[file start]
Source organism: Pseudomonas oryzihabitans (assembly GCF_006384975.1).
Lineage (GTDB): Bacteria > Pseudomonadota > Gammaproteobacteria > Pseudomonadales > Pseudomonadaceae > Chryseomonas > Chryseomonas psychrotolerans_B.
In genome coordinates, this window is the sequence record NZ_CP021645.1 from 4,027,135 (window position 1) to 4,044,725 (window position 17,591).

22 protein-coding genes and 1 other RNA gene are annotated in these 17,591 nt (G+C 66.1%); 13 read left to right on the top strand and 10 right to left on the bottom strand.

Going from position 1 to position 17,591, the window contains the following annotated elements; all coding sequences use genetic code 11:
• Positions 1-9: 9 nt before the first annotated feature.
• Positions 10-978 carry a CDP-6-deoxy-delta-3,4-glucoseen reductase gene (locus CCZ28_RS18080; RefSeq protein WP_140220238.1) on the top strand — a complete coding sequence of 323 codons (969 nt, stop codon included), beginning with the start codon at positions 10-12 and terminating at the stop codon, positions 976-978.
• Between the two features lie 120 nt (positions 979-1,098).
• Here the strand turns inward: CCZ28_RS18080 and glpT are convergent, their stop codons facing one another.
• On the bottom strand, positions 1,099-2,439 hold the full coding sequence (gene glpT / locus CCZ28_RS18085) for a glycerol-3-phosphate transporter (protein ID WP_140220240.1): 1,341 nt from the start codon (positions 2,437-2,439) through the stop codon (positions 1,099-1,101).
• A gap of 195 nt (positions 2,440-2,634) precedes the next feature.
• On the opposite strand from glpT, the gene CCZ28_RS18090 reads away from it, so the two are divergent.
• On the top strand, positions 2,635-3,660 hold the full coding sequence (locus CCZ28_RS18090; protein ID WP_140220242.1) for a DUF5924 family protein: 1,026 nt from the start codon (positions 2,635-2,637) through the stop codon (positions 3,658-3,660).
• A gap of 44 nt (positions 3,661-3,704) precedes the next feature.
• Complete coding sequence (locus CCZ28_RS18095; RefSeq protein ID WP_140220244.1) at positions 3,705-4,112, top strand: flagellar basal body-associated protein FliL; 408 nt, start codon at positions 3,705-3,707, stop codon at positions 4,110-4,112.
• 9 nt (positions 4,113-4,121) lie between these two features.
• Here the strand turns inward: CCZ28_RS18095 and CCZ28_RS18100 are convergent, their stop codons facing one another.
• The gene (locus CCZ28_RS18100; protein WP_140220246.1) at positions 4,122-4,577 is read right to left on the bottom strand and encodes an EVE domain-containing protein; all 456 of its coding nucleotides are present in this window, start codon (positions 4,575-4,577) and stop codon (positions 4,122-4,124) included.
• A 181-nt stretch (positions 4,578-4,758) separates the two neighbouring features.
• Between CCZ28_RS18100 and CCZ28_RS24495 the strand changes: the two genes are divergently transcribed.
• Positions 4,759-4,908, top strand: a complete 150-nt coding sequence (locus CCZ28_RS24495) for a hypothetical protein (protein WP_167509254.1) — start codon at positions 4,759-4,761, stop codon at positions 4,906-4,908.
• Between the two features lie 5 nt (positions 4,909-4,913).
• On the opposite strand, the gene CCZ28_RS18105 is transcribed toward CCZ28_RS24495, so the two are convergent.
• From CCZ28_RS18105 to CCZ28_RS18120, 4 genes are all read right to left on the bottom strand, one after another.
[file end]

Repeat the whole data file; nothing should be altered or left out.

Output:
Source organism: Pseudomonas oryzihabitans (assembly GCF_006384975.1).
Lineage (GTDB): Bacteria > Pseudomonadota > Gammaproteobacteria > Pseudomonadales > Pseudomonadaceae > Chryseomonas > Chryseomonas psychrotolerans_B.
In genome coordinates, this window is the sequence record NZ_CP021645.1 from 4,027,135 (window position 1) to 4,044,725 (window position 17,591).

22 protein-coding genes and 1 other RNA gene are annotated in these 17,591 nt (G+C 66.1%); 13 read left to right on the top strand and 10 right to left on the bottom strand.

Going from position 1 to position 17,591, the window contains the following annotated elements; all coding sequences use genetic code 11:
• Positions 1-9: 9 nt before the first annotated feature.
• Positions 10-978 carry a CDP-6-deoxy-delta-3,4-glucoseen reductase gene (locus CCZ28_RS18080; RefSeq protein WP_140220238.1) on the top strand — a complete coding sequence of 323 codons (969 nt, stop codon included), beginning with the start codon at positions 10-12 and terminating at the stop codon, positions 976-978.
• Between the two features lie 120 nt (positions 979-1,098).
• Here the strand turns inward: CCZ28_RS18080 and glpT are convergent, their stop codons facing one another.
• On the bottom strand, positions 1,099-2,439 hold the full coding sequence (gene glpT / locus CCZ28_RS18085) for a glycerol-3-phosphate transporter (protein ID WP_140220240.1): 1,341 nt from the start codon (positions 2,437-2,439) through the stop codon (positions 1,099-1,101).
• A gap of 195 nt (positions 2,440-2,634) precedes the next feature.
• On the opposite strand from glpT, the gene CCZ28_RS18090 reads away from it, so the two are divergent.
• On the top strand, positions 2,635-3,660 hold the full coding sequence (locus CCZ28_RS18090; protein ID WP_140220242.1) for a DUF5924 family protein: 1,026 nt from the start codon (positions 2,635-2,637) through the stop codon (positions 3,658-3,660).
• A gap of 44 nt (positions 3,661-3,704) precedes the next feature.
• Complete coding sequence (locus CCZ28_RS18095; RefSeq protein ID WP_140220244.1) at positions 3,705-4,112, top strand: flagellar basal body-associated protein FliL; 408 nt, start codon at positions 3,705-3,707, stop codon at positions 4,110-4,112.
• 9 nt (positions 4,113-4,121) lie between these two features.
• Here the strand turns inward: CCZ28_RS18095 and CCZ28_RS18100 are convergent, their stop codons facing one another.
• The gene (locus CCZ28_RS18100; protein WP_140220246.1) at positions 4,122-4,577 is read right to left on the bottom strand and encodes an EVE domain-containing protein; all 456 of its coding nucleotides are present in this window, start codon (positions 4,575-4,577) and stop codon (positions 4,122-4,124) included.
• A 181-nt stretch (positions 4,578-4,758) separates the two neighbouring features.
• Between CCZ28_RS18100 and CCZ28_RS24495 the strand changes: the two genes are divergently transcribed.
• Positions 4,759-4,908, top strand: a complete 150-nt coding sequence (locus CCZ28_RS24495) for a hypothetical protein (protein WP_167509254.1) — start codon at positions 4,759-4,761, stop codon at positions 4,906-4,908.
• Between the two features lie 5 nt (positions 4,909-4,913).
• On the opposite strand, the gene CCZ28_RS18105 is transcribed toward CCZ28_RS24495, so the two are convergent.
• From CCZ28_RS18105 to CCZ28_RS18120, 4 genes are all read right to left on the bottom strand, one after another.